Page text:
Christmas Trivia

Thursday, 18 December 2008
Posted by Neugier

1. Christmas caroling began as an old English custom called Wassailing--wishing neighbors a long and healthy life.

2. The first United States President to decorate the White House Christmas tree was Franklin Pierce.

3. Santa Clause gets his origins from St. Nicholas a generous man from the 4th Century A.D. who helped children and the poor and often threw gifts threw children's windows to make them happy. The story was brought to America by Dutch immigrants who called the man "Sinter Klaas."

4. Electric lights for trees were first used in 1895.

5. Charles Dickens' famous work, "A Christmas Carol" was written in just six weeks.

6. During the Christmas buying season, Visa Cards alone are used an average of 5, 340 times every minute in the U.S.

7. Even though many believe the Friday after Thanksgiving is the busiest shopping day of the year, the Friday and Saturday before Christmas are actually the two busiest shopping days of the year.

8. In Greek, X means Christ. That is where the word "X-mas" comes from, contrary to the idea that people wanted to take the "Christ" out of Christmas.

9. "Rudolph" was created by Montgomery Ward in the late 1930's for a holiday promotion.

10. A traditional Christmas dinner in early England was the head of a pig prepared with mustard. Considering changing to this English classic?

11. Coca Cola was the first beverage company to use Santa Clause for a winter promotion.

12. If you received all of the gifts listed in "The Twelve Days of Christmas" song, you would receive 364 presents.

13. "It's a Wonderful Life" appears on television more than any other holiday film.

14. The U.S.'s official national Christmas Tree is located in King's Canyon National Park in California-- a giant sequoia over 300 feet high nicknamed the "General Grant Tree."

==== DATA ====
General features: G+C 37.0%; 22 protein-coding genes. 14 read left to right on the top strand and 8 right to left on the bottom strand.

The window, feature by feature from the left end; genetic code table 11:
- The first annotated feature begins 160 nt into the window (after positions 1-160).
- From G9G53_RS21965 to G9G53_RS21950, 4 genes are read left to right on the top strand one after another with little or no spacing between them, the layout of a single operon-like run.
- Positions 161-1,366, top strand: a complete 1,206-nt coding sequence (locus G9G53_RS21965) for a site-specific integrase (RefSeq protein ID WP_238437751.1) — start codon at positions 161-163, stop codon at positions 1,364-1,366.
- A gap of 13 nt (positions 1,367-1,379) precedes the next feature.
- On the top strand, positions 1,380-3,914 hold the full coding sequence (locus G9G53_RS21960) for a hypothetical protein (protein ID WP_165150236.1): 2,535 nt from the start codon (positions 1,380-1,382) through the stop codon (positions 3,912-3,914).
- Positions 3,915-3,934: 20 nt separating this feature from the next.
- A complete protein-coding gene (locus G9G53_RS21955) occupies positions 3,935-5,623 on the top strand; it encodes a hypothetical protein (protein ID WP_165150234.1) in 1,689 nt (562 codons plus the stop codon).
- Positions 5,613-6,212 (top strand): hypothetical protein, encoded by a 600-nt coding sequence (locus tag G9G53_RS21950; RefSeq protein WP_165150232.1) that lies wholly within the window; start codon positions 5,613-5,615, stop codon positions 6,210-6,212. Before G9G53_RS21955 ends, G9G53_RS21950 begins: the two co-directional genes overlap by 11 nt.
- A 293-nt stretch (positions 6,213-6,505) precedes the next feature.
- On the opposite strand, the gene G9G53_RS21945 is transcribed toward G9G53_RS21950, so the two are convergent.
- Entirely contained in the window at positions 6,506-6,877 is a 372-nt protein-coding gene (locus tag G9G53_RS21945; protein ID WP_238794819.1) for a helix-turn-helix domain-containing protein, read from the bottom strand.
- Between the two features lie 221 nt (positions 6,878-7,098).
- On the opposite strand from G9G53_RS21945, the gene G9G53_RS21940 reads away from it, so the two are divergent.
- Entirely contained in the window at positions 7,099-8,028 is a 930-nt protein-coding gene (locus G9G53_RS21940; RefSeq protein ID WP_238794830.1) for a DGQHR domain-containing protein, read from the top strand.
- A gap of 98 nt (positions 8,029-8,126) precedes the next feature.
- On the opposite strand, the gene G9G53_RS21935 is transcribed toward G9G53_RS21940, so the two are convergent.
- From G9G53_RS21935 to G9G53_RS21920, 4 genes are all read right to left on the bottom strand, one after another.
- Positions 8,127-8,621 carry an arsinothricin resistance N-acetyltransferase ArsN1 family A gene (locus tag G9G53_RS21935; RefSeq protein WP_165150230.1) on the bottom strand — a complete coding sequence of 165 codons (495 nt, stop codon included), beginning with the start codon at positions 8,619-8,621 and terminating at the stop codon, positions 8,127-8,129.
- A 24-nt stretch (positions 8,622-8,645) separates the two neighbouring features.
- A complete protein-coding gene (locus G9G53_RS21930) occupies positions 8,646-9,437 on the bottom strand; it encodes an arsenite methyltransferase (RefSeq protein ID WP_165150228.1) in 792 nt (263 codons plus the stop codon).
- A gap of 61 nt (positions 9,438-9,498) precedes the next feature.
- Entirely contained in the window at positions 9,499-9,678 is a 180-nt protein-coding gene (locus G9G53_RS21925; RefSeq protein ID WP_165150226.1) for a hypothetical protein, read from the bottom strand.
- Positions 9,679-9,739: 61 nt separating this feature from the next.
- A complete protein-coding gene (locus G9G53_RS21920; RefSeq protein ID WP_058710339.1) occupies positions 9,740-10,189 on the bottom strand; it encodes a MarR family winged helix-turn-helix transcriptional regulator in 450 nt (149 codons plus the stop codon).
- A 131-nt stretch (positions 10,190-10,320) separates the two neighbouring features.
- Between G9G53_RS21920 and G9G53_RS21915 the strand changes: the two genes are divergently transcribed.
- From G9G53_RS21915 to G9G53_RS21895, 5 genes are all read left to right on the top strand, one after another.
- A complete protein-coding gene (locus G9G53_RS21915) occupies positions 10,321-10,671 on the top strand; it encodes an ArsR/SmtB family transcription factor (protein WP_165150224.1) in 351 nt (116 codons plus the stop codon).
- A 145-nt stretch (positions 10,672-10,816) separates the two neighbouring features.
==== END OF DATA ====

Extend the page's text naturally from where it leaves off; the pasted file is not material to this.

15. Christmas became a national U.S. holiday in 1870.

16. Charles Dickens' original choice for Scrooge's statement "Bah Humbug" was "Bah Christmas." Doesn't quite have the same ring.

17. "Jingle Bells" was first written for Thanksgiving but later became one of the most popular Christmas songs.

18. At lavish Christmas feasts in the middle ages, swans and peacocks were sometimes served "endored." This meant that the flesh was painted and the birds were served wrapped in their skin and feathers which had been removed an set aside prior to roasting. Care for some roast peacock?

19. Christmas trees are edible. The needles on pines, spruces and firs are actually a good source of Vitamin C and the pine cones are a good source of nutrition. So forget about the orange juice and go munch on your Christmas tree.

20. The first Christmas cards were vintage and invented in 1843, the Victorian Era.

"The Nutcracker" is the most famous Christmas ballet.

22. The poinsettia plant was brought into the United States from Mexico by Joel Poinsett in the early 1800's.

Kris Kringle is the German words for "Christ's Child"

24. The first Animal Crackers were not made for eating, they were made as Christmas tree decorations!

December 24, 1931: New York City construction workers, at the future site of Rockefeller Center, dragged in a 12-foot Christmas tree and decorated it with tin cans and paper. The first official Rockefeller Center tree, with 700 blue and white lights, appeared two years later.